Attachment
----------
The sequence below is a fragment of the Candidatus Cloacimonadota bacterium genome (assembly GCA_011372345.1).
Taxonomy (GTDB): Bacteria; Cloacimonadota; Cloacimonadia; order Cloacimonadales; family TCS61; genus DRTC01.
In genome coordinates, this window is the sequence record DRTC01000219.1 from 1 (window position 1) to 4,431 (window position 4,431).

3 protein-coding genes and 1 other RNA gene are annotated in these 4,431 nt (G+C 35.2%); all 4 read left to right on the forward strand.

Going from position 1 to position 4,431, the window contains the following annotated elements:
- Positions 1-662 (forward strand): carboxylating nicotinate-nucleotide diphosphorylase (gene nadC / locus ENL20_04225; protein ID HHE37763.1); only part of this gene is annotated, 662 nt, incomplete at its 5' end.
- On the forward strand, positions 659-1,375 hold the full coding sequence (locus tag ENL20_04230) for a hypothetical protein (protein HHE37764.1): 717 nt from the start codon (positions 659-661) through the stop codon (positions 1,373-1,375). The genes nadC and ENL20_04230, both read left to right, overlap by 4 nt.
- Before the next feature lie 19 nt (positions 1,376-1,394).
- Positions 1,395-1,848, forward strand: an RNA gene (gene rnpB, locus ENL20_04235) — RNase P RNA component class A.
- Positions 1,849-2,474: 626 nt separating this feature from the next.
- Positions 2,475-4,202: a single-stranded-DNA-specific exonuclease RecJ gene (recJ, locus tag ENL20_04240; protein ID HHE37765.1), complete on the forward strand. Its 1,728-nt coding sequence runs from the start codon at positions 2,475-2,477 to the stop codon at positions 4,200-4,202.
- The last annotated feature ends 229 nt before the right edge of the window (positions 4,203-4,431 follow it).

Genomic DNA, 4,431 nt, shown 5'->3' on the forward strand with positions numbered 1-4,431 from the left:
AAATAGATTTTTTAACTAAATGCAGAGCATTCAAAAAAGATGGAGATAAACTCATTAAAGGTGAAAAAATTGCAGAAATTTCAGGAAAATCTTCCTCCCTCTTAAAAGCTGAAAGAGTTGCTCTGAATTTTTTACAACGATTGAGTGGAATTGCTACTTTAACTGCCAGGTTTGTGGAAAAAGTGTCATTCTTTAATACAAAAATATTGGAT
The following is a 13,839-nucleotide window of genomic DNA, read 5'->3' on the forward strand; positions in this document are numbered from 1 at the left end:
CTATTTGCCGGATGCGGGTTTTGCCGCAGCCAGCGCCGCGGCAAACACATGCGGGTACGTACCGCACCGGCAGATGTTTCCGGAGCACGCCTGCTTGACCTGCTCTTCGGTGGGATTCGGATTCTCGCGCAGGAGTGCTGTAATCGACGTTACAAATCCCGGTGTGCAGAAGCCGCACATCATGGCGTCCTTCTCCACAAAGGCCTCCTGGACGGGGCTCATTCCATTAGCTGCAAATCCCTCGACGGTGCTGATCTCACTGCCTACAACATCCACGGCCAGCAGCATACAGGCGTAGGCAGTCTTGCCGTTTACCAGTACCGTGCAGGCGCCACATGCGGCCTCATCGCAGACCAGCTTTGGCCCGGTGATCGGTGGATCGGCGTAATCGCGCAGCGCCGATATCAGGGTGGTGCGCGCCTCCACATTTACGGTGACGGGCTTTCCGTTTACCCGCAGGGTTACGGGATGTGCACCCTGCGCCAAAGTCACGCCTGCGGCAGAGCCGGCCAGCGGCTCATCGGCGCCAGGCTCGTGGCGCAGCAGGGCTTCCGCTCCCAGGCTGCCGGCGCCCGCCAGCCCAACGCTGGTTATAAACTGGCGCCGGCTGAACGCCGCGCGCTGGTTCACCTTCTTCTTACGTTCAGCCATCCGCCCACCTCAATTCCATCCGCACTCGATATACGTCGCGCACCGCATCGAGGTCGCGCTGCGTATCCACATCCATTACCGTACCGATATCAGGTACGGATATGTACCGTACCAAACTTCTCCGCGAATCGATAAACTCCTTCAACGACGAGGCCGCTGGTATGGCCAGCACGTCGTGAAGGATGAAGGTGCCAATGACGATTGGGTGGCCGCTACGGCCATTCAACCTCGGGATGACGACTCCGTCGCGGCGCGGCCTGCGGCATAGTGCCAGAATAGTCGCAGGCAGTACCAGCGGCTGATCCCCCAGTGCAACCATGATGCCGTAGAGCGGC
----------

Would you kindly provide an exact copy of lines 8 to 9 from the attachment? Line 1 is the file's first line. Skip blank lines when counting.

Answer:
- Before the next feature lie 19 nt (positions 1,376-1,394).
- Positions 1,395-1,848, forward strand: an RNA gene (gene rnpB, locus ENL20_04235) — RNase P RNA component class A.